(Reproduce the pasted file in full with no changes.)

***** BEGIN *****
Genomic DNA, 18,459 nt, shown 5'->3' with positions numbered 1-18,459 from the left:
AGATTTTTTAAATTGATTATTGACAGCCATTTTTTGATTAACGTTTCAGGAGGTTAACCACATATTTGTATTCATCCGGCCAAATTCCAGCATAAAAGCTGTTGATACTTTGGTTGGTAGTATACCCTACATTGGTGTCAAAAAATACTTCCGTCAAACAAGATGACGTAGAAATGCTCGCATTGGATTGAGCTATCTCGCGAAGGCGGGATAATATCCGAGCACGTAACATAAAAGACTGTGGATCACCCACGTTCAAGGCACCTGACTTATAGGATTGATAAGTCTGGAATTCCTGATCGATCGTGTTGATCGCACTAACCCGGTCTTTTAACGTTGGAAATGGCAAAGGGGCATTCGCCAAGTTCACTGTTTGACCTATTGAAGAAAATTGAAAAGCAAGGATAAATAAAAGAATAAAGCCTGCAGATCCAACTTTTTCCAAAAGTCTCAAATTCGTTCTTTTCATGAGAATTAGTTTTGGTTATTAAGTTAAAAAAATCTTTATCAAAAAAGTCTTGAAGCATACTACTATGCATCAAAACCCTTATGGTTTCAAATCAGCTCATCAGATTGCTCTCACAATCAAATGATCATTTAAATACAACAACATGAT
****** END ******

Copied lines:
Genomic DNA, 18,459 nt, shown 5'->3' with positions numbered 1-18,459 from the left:
AGATTTTTTAAATTGATTATTGACAGCCATTTTTTGATTAACGTTTCAGGAGGTTAACCACATATTTGTATTCATCCGGCCAAATTCCAGCATAAAAGCTGTTGATACTTTGGTTGGTAGTATACCCTACATTGGTGTCAAAAAATACTTCCGTCAAACAAGATGACGTAGAAATGCTCGCATTGGATTGAGCTATCTCGCGAAGGCGGGATAATATCCGAGCACGTAACATAAAAGACTGTGGATCACCCACGTTCAAGGCACCTGACTTATAGGATTGATAAGTCTGGAATTCCTGATCGATCGTGTTGATCGCACTAACCCGGTCTTTTAACGTTGGAAATGGCAAAGGGGCATTCGCCAAGTTCACTGTTTGACCTATTGAAGAAAATTGAAAAGCAAGGATAAATAAAAGAATAAAGCCTGCAGATCCAACTTTTTCCAAAAGTCTCAAATTCGTTCTTTTCATGAGAATTAGTTTTGGTTATTAAGTTAAAAAAATCTTTATCAAAAAAGTCTTGAAGCATACTACTATGCATCAAAACCCTTATGGTTTCAAATCAGCTCATCAGATTGCTCTCACAATCAAATGATCATTTAAATACAACAACATGAT